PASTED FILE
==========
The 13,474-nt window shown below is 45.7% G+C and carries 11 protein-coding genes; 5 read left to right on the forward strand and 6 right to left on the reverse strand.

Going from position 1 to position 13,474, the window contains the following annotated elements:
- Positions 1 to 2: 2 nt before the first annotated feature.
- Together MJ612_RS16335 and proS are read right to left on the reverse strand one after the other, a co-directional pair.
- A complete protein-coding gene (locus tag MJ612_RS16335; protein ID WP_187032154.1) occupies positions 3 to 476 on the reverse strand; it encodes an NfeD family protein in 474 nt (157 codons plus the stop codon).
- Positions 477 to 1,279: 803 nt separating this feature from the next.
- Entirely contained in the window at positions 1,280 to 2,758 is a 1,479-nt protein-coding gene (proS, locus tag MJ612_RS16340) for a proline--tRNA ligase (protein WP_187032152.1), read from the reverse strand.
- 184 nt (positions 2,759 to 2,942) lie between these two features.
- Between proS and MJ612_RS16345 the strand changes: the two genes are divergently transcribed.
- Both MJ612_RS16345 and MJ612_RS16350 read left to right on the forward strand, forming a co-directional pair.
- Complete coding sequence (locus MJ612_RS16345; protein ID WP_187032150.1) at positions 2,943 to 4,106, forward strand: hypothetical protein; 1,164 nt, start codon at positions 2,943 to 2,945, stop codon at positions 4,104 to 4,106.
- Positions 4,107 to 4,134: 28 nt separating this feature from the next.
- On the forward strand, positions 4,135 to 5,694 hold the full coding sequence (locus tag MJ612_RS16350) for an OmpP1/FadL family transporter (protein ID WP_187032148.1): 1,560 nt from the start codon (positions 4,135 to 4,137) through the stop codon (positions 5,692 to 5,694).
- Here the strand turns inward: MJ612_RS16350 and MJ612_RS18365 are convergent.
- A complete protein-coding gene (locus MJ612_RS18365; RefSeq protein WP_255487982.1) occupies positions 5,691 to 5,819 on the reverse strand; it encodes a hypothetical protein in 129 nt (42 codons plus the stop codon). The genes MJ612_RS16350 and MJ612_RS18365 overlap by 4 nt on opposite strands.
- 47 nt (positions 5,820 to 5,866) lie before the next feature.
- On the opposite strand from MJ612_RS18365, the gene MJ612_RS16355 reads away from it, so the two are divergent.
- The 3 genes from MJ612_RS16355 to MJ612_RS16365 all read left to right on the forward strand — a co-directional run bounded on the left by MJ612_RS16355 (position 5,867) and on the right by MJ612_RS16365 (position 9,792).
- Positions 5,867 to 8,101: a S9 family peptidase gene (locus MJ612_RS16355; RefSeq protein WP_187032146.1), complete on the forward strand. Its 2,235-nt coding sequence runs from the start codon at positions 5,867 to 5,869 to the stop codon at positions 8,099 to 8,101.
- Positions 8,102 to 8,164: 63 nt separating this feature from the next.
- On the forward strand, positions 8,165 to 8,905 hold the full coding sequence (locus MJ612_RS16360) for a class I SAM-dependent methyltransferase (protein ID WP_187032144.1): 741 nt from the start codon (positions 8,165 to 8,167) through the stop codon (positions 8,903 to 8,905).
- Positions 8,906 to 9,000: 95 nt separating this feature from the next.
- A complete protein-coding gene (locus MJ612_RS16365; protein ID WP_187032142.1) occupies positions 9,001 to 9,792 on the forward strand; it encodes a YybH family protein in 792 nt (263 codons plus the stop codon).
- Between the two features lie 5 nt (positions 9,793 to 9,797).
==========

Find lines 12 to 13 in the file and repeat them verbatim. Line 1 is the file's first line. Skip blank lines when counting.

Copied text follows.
- Positions 4,107 to 4,134: 28 nt separating this feature from the next.
- On the forward strand, positions 4,135 to 5,694 hold the full coding sequence (locus tag MJ612_RS16350) for an OmpP1/FadL family transporter (protein ID WP_187032148.1): 1,560 nt from the start codon (positions 4,135 to 4,137) through the stop codon (positions 5,692 to 5,694).